A Century Of Lower Carbon Fuels
November 1, 1999
Atmospheric levels of carbon dioxide would be much higher now if it weren't for a centuries-old trend toward the use of lower-carbon fuels that has largely gone unnoticed.
- For nearly a century and a half, carbon-rich fuels have progressively been replaced by fuels lower in carbon.
- First wood -- which is high in carbon -- was eclipsed in the late 19th century by coal, which contains less.
- Then oil -- which has a still lower carbon content -- overtook coal in the 1960s.
- Now analysts say that natural gas, lighter still in carbon, may be entering its heyday, and that the day of hydrogen -- with no carbon at all -- may be about to dawn.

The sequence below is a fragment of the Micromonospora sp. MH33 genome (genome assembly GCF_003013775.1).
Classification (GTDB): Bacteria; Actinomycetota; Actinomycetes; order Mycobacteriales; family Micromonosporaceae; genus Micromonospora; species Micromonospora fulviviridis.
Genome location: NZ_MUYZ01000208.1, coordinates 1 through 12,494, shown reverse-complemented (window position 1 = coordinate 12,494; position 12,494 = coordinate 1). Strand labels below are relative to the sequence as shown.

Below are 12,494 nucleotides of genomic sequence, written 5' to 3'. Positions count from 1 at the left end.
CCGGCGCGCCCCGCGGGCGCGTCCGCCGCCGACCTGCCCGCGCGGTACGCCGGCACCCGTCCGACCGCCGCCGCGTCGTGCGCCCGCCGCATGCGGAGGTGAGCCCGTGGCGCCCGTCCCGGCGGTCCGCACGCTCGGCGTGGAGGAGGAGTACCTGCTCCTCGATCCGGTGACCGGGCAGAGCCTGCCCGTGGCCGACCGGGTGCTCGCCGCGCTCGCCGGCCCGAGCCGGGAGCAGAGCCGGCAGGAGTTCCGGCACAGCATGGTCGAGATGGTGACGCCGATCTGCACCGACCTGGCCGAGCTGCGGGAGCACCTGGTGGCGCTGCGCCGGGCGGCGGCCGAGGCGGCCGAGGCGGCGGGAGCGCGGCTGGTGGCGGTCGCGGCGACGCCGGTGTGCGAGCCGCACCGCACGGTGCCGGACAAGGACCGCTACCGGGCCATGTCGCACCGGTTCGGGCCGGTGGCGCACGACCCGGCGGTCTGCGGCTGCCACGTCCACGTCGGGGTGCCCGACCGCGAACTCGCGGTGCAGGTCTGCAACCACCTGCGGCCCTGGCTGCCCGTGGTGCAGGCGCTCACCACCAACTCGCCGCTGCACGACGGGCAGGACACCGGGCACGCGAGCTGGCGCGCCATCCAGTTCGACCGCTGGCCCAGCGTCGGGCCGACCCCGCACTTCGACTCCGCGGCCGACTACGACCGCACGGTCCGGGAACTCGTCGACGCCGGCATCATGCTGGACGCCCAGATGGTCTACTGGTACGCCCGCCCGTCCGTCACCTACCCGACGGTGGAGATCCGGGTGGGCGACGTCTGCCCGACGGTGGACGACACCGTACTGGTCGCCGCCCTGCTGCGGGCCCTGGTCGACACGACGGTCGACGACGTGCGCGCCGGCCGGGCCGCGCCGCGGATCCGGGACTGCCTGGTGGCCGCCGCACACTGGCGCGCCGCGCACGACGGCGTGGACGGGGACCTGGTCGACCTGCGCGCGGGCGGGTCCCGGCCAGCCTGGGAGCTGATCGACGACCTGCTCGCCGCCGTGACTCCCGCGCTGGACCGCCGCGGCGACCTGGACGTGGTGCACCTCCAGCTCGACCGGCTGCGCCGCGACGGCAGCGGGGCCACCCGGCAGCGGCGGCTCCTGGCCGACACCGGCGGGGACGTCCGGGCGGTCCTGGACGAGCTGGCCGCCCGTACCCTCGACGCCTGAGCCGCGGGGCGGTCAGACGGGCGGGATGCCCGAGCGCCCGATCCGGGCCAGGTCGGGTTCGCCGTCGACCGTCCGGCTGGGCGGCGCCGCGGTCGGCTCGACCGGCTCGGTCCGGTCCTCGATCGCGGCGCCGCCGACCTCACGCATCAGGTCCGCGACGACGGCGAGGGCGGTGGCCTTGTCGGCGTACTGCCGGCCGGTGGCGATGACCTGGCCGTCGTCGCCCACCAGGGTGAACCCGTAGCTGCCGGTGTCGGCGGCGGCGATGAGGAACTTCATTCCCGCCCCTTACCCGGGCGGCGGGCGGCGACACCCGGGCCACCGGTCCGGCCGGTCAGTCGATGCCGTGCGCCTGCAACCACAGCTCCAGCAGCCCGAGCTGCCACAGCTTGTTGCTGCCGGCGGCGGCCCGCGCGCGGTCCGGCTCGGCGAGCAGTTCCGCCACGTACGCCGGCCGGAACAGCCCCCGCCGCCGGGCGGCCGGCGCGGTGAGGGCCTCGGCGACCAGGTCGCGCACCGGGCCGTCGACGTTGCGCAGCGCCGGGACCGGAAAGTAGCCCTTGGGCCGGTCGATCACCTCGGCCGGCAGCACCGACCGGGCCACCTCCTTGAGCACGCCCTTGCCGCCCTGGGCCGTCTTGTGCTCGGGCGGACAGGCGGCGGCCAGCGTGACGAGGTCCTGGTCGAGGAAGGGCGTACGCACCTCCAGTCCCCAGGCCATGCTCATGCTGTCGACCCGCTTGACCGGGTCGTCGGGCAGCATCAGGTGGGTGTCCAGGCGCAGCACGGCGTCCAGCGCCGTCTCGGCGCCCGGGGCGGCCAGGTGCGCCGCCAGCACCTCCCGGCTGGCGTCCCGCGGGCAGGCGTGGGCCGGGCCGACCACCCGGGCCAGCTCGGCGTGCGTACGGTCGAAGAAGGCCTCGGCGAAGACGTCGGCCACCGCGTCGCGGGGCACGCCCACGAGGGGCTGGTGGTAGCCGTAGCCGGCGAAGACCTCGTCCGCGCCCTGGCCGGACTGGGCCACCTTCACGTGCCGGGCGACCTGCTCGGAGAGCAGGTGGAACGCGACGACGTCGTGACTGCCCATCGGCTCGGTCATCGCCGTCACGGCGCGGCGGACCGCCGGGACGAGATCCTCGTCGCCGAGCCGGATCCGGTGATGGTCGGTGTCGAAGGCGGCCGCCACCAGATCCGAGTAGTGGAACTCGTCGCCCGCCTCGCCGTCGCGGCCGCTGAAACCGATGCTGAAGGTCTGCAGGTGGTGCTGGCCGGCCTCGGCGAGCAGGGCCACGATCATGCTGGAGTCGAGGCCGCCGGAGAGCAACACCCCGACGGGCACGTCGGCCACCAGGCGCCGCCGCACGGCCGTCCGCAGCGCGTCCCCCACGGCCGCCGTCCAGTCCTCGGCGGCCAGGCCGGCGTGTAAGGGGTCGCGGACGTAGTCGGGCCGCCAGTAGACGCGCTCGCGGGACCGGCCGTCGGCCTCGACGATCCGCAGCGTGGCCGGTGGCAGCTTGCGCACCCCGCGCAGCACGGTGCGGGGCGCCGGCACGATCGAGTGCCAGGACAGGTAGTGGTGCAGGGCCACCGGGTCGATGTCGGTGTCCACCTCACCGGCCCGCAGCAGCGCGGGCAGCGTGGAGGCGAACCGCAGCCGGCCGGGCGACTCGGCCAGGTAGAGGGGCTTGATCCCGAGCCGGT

Experts say that the world burns less than two-thirds as much carbon per unit of energy produced as it did in 1860. Since 1950, the amount of carbon released per unit of production in the U.S. has been cut in half, scientists believe.
But because of the growth in population and the economy in the U.S., the concentrations may well have doubled by the year 2100.
Proponents of global warming theories link carbon dioxide emissions to increases in atmospheric temperatures worldwide.
Source: William K. Stevens, "Global Economy Slowly Cuts Use of High-Carbon Energy," New York Times, October 31, 1999.
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